How can the Buddhist Five Precepts be liberating when one is forbidden to do certain things after taking the precepts?

The Buddhist Five Precepts form a framework which allows us to take care of ourselves, as well as the society. It prevents us from creating problems for ourselves and others, and guides us in doing what is beneficial. It provides a path through which we learn to live in harmony, with honesty, strength and dignity, which will then bring happiness to ourselves and others, and ultimately lead us to liberation.

We need to ask ourselves what we mean by freedom and liberation. Society tends to define freedom as the ability to do what we want, and say whatever we think and feel. Actually, this sort of freedom is an illusion. The actions we do to get what we want are often motivated by disturbing emotions, which in turn are often driven by external or environmental forces. These forces can be social, political or economic in nature, for example, peer and societal pressures, and media influences. Such forces create great feelings of inadequacy and an exaggerated need for acceptance from others. To compensate, we try to add “value” to our lives through material acquisitions or changing our behaviour in ways that are often against our natural or true feelings. We conform to what we believe to be others’ expectations so that we will be seen as the individual we want to be. We are not really free when our decisions mindlessly comply with these external factors. We are not free if our actions are driven by our wants and desires! Instead, we become a slave to our desires.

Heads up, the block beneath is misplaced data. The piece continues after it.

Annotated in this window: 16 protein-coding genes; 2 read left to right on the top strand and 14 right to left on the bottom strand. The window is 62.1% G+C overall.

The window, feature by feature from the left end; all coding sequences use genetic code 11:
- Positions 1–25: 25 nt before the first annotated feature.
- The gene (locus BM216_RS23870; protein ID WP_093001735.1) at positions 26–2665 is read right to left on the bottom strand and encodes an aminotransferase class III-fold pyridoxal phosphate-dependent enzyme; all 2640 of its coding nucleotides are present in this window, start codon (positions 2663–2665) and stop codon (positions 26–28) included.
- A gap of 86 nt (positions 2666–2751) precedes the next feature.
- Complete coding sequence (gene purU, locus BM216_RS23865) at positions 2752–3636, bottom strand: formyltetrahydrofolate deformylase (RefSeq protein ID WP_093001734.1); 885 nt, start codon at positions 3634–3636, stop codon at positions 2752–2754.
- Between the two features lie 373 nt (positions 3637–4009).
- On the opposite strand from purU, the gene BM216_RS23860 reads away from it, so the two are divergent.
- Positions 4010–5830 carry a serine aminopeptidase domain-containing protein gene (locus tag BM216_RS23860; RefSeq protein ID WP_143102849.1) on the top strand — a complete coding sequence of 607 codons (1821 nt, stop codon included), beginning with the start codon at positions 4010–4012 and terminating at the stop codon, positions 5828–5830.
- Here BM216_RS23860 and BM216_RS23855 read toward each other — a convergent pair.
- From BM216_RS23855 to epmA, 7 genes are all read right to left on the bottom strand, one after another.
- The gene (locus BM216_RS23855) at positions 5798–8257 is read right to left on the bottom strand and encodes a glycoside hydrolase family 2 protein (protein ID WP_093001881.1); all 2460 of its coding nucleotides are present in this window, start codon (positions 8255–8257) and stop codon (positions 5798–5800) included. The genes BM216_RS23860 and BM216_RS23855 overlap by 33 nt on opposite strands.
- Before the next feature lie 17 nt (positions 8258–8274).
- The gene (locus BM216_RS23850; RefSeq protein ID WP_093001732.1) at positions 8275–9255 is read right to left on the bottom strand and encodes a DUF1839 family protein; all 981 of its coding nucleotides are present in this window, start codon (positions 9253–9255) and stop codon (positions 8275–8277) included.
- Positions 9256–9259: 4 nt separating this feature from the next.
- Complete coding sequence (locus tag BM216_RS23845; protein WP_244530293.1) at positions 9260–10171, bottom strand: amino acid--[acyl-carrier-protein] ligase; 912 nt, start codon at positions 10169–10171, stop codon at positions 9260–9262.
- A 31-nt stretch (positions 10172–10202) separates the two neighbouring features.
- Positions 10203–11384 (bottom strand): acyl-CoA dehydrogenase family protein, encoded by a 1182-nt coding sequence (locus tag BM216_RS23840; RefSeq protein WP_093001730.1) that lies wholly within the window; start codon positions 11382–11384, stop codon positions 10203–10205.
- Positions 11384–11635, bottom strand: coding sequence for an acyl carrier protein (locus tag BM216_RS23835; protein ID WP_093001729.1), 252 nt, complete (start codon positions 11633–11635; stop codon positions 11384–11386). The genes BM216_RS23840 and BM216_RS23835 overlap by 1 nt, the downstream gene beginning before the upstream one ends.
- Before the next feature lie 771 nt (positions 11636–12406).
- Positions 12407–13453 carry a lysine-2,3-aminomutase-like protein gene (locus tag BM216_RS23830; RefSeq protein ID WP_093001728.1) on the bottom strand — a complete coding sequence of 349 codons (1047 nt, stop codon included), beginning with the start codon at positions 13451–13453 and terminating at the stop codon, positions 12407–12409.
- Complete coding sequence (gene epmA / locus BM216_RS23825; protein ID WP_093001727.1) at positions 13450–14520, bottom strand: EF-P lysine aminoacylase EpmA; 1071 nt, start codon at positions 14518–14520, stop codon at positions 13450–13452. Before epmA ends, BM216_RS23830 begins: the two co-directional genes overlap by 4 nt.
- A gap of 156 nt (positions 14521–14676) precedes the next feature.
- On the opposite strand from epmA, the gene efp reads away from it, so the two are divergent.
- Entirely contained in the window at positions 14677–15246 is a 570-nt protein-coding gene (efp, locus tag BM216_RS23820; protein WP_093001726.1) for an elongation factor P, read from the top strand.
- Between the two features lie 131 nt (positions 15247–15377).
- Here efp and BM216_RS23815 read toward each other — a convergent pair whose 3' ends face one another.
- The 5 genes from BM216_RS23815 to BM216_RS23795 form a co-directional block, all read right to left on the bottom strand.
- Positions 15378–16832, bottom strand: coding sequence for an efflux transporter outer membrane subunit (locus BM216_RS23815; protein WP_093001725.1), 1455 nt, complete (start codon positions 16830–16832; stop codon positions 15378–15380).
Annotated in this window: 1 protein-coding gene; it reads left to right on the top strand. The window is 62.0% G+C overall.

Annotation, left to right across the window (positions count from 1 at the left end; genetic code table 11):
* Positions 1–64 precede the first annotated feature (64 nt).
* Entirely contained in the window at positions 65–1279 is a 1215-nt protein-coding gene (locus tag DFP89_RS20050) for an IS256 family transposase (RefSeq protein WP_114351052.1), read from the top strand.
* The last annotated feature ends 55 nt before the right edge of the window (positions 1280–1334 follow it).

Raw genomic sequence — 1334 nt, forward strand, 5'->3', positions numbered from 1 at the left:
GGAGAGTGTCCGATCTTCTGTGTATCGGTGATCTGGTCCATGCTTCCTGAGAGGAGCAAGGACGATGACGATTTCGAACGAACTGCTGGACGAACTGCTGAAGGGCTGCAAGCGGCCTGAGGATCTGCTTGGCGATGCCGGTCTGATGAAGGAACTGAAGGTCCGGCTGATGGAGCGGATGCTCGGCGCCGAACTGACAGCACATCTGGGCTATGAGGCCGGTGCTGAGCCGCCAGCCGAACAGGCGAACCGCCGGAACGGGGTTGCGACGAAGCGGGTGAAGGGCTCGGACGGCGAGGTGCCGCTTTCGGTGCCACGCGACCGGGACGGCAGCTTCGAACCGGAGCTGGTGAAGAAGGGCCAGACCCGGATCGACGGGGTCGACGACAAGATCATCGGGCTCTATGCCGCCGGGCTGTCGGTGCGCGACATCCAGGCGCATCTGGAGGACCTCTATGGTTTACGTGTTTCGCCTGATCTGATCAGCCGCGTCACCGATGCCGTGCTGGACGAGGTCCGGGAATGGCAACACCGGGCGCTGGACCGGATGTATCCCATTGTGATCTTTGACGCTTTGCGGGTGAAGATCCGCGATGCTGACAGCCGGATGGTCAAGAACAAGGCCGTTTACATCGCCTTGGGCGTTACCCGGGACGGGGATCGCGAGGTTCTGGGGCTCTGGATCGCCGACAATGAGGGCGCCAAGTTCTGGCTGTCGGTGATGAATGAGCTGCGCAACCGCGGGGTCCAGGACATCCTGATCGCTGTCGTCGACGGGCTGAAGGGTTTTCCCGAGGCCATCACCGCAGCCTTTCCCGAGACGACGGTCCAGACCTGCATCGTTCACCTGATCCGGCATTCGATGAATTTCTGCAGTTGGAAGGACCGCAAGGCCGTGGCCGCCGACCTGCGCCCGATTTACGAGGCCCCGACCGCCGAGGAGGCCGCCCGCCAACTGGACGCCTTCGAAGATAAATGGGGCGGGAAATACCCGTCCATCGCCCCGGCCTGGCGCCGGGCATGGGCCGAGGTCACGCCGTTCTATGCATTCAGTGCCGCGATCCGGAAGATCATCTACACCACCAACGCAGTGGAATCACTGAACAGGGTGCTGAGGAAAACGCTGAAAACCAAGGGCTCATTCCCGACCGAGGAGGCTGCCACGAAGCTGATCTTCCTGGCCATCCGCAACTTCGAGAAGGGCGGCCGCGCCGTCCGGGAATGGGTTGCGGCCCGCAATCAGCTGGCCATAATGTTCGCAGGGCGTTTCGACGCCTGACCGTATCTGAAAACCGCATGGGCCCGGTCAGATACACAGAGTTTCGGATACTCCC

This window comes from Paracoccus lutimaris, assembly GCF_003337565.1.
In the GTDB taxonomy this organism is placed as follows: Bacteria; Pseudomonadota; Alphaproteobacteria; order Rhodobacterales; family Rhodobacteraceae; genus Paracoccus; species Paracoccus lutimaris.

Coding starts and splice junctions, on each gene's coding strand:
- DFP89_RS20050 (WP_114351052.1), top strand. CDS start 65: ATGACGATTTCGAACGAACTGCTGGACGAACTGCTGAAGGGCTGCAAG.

From the Buddhist perspective, true freedom is only attained when we transform our desire, hatred and ignorance into compassion, love and wisdom. Morality and the Five Precepts guide our speech and action; meditation helps us develop the awareness of our mental attitudes and how external forces influence our feelings and motivate us to act. When we are able to uproot our three “poisonous roots” – greed, ill-will, and ignorance – we can then be in control of our mind, speech and action, and not be driven by external factors or by internal emotions or attachments. It is only then, can we claim to be truly free and liberated.

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